Sony Xperia miro review: You too

GSMArena team, 18 October 2012.
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User interface: Ice Cream Sandwich styled by Sony

The Sony Xperia miro runs Android 4.0 out of box, just like most of the Xperia smartphones we have reviewed recently. The interface is still covered head to toe by the custom skin that Sony used to style Android ever since Gingerbread.

The Sony Xperia miro has the usual five-pane homescreen configuration, without an option to add or remove panes. There are four docked shortcuts (two on either side of the launcher shortcut). These are visible on all five homescreen panes and are user configurable: they can be either single icons or folders with multiple items in them.

Sony Xperia Miro Sony Xperia Miro
The Sony Xperia miro UI

Speaking of folders, one of the differences is that they're now displayed a bit differently - they show thumbnails of the first four items in them. Not a major change, but gives you quick peek of what's inside.

The homescreen does a neat trick called Overview mode. Pinch to zoom out on any of the 5 homescreen panes and a new screen opens up with a cool transition. All active widgets are displayed in a type of floating cloud, and selecting one takes you to the homescreen where that widget is located.

Sony Xperia Miro
The Overview mode helps you find the widget you are looking for

The Xperia miro has some custom-made Sony widgets in addition to the standard set. Those include the Timescape widget (alongside its dedicated app) and a Mediascape-like widget for photos and videos (the actual app isn't there anymore, the standard gallery is back).

Adding a widget is done through a special scrollable interface which displays all available widgets. To browse through them, you have to scroll up or down and tap on the one you want, which places it on your currently selected homescreen. To remove it, simply hold and drag the widget to the trashcan icon which appears on the bottom of the screen.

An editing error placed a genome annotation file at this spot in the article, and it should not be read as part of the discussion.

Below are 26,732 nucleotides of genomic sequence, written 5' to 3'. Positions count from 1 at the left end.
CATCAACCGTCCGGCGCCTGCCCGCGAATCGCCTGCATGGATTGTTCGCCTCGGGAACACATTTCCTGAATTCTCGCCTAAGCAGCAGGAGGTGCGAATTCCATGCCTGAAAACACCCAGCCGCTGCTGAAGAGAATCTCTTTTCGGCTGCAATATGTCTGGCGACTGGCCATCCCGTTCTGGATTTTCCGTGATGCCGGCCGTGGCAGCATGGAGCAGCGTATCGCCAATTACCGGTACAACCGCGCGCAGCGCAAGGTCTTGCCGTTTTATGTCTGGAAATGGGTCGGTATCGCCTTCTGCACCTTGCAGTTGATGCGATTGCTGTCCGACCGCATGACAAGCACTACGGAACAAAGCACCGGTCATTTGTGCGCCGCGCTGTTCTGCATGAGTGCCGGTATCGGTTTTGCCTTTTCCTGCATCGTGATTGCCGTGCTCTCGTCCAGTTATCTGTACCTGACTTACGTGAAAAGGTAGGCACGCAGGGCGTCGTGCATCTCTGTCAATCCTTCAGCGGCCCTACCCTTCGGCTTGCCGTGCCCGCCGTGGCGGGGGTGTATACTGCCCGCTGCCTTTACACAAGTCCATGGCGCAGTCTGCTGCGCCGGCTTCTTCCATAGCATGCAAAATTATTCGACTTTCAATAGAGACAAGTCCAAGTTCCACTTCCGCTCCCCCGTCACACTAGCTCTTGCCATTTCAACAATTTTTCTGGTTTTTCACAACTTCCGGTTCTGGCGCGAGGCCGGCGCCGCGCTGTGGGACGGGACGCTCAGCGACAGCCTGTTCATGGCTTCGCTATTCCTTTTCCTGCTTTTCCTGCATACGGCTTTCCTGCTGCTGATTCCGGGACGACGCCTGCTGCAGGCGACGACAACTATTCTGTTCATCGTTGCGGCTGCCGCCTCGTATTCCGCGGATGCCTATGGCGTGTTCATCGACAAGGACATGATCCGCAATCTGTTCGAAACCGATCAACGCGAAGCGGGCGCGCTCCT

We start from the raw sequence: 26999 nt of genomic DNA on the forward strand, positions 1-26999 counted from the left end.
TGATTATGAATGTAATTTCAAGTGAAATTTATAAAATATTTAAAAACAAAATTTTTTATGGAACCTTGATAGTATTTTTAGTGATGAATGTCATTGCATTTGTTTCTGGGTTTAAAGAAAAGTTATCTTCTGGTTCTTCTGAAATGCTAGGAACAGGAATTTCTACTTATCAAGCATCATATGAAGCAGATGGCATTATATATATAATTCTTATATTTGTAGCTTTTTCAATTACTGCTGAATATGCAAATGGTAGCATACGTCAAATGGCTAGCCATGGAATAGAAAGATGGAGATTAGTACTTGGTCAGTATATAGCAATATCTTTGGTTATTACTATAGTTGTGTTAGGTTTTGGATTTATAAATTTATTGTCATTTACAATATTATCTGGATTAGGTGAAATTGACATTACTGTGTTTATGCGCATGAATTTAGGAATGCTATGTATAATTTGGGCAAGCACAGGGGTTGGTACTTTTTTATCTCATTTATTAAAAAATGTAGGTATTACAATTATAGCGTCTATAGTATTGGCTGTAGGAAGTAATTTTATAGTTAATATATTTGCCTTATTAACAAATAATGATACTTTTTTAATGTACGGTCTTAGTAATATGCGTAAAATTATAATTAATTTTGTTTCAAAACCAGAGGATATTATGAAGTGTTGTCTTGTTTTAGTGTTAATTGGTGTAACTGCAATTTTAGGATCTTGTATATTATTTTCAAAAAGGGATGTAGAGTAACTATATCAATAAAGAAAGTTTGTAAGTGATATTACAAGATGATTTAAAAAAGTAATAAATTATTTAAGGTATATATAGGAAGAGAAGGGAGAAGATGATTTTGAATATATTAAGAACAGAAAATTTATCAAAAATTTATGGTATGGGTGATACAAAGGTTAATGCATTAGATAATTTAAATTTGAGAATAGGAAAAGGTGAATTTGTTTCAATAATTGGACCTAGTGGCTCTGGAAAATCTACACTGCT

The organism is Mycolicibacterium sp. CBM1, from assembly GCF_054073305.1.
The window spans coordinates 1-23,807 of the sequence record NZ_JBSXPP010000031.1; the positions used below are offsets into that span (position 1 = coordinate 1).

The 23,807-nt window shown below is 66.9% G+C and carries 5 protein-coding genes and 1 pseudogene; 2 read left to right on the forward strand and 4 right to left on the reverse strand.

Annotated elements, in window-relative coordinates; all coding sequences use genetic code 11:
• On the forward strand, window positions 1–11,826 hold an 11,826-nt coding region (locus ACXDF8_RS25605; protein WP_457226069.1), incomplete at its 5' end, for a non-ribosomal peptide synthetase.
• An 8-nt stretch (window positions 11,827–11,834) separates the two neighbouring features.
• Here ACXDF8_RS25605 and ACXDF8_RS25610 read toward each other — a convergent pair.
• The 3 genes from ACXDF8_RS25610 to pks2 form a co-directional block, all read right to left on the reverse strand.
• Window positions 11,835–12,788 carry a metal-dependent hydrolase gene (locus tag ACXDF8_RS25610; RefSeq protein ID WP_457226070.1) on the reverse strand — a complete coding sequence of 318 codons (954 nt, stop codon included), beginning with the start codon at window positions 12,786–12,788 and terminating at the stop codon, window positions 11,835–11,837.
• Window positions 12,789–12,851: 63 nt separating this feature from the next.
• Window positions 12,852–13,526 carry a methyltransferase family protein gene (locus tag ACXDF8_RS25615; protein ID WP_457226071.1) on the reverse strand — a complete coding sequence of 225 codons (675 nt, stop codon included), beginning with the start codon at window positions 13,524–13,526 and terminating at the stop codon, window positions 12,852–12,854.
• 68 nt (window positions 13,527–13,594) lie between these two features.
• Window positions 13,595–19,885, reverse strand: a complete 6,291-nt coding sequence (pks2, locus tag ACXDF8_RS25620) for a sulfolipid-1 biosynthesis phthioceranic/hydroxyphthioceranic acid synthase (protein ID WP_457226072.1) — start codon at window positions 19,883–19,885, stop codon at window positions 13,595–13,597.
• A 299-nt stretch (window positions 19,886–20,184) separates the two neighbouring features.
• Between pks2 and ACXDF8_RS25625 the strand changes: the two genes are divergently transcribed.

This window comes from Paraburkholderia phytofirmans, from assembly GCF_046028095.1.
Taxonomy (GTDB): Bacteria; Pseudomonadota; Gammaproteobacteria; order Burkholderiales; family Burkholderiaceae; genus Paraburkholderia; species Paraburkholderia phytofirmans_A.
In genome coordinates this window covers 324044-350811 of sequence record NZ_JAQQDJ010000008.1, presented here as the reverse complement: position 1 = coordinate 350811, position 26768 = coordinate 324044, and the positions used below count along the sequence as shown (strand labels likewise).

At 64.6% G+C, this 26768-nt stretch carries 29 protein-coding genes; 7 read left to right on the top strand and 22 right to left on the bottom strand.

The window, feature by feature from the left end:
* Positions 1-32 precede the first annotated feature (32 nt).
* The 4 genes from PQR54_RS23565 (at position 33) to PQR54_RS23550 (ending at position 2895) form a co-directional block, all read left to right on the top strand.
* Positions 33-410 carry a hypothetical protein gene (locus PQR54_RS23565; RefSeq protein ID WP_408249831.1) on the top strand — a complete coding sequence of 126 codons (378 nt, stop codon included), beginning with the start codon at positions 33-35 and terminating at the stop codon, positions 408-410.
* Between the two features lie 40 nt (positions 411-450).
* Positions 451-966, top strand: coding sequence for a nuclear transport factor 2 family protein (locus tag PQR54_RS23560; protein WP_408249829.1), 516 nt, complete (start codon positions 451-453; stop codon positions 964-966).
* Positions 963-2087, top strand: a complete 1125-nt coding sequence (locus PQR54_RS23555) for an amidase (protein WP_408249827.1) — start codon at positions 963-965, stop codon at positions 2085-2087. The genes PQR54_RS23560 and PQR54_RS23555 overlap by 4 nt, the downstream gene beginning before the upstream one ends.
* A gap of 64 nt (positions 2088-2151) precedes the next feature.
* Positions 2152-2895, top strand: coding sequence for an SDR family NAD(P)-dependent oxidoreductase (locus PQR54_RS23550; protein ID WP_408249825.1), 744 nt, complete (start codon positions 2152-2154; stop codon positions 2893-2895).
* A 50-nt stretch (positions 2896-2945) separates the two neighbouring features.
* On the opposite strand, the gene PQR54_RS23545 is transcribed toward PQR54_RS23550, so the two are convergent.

The widget selector can be a little tedious if you're trying to go to a specific widget, but is a great way to see what you have available to you.

Sony Xperia Miro Sony Xperia Miro Sony Xperia Miro Sony Xperia Miro
Widgets menu • Selecting and adding widgets

A cool new addition to the lockscreen missing from Xperia phones of old is the music player widget, which lets you control music playback without unlocking the phone. You can also enable Face, Pattern, PIN or Password unlock, in ascending order of security.

The standard notification area is present and accounted for, although for some reason it isn't accessible from the lockscreen as it usually is on ICS (and on other ICS-running Xperia phones).

Sony Xperia Miro Sony Xperia Miro Sony Xperia Miro
The lockscreen • Lockscreen options • The standard notification area

Synthetic benchmarks

The Sony Xperia miro is powered by a lowly Qualcomm MSM7225A processor with a single Cortex-A5 core clocked at 800 MHz, 512 MB worth of RAM while graphics are handled by a dusty Adreno 200 GPU. So the results you should expect from the Xperia miro are nothing special.